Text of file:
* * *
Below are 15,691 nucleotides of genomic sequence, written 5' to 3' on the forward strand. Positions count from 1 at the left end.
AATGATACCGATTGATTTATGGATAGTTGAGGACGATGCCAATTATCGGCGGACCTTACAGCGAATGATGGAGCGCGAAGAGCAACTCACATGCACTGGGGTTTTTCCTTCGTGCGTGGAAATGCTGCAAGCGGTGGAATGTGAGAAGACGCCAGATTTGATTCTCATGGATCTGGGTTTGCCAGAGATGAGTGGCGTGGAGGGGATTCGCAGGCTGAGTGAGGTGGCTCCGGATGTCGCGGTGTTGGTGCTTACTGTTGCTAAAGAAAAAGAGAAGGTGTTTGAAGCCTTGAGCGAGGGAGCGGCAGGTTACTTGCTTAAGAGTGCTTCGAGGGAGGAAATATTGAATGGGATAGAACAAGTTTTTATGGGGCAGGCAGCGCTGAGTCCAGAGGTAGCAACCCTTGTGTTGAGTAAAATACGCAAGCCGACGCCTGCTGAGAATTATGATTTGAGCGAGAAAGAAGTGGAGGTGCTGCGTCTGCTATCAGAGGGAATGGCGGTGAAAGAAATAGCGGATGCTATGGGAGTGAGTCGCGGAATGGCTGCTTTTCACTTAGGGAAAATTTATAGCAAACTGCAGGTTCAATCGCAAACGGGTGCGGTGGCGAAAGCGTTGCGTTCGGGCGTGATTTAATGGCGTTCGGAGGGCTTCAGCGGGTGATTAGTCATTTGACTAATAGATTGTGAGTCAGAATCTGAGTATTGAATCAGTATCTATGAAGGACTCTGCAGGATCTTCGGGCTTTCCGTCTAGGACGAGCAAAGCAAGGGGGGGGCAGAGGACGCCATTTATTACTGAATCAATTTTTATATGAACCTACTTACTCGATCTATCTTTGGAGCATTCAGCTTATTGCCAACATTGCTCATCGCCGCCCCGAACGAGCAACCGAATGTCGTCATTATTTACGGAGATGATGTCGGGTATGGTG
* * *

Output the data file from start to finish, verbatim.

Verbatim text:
Below are 15,691 nucleotides of genomic sequence, written 5' to 3' on the forward strand. Positions count from 1 at the left end.
AATGATACCGATTGATTTATGGATAGTTGAGGACGATGCCAATTATCGGCGGACCTTACAGCGAATGATGGAGCGCGAAGAGCAACTCACATGCACTGGGGTTTTTCCTTCGTGCGTGGAAATGCTGCAAGCGGTGGAATGTGAGAAGACGCCAGATTTGATTCTCATGGATCTGGGTTTGCCAGAGATGAGTGGCGTGGAGGGGATTCGCAGGCTGAGTGAGGTGGCTCCGGATGTCGCGGTGTTGGTGCTTACTGTTGCTAAAGAAAAAGAGAAGGTGTTTGAAGCCTTGAGCGAGGGAGCGGCAGGTTACTTGCTTAAGAGTGCTTCGAGGGAGGAAATATTGAATGGGATAGAACAAGTTTTTATGGGGCAGGCAGCGCTGAGTCCAGAGGTAGCAACCCTTGTGTTGAGTAAAATACGCAAGCCGACGCCTGCTGAGAATTATGATTTGAGCGAGAAAGAAGTGGAGGTGCTGCGTCTGCTATCAGAGGGAATGGCGGTGAAAGAAATAGCGGATGCTATGGGAGTGAGTCGCGGAATGGCTGCTTTTCACTTAGGGAAAATTTATAGCAAACTGCAGGTTCAATCGCAAACGGGTGCGGTGGCGAAAGCGTTGCGTTCGGGCGTGATTTAATGGCGTTCGGAGGGCTTCAGCGGGTGATTAGTCATTTGACTAATAGATTGTGAGTCAGAATCTGAGTATTGAATCAGTATCTATGAAGGACTCTGCAGGATCTTCGGGCTTTCCGTCTAGGACGAGCAAAGCAAGGGGGGGGCAGAGGACGCCATTTATTACTGAATCAATTTTTATATGAACCTACTTACTCGATCTATCTTTGGAGCATTCAGCTTATTGCCAACATTGCTCATCGCCGCCCCGAACGAGCAACCGAATGTCGTCATTATTTACGGAGATGATGTCGGGTATGGTG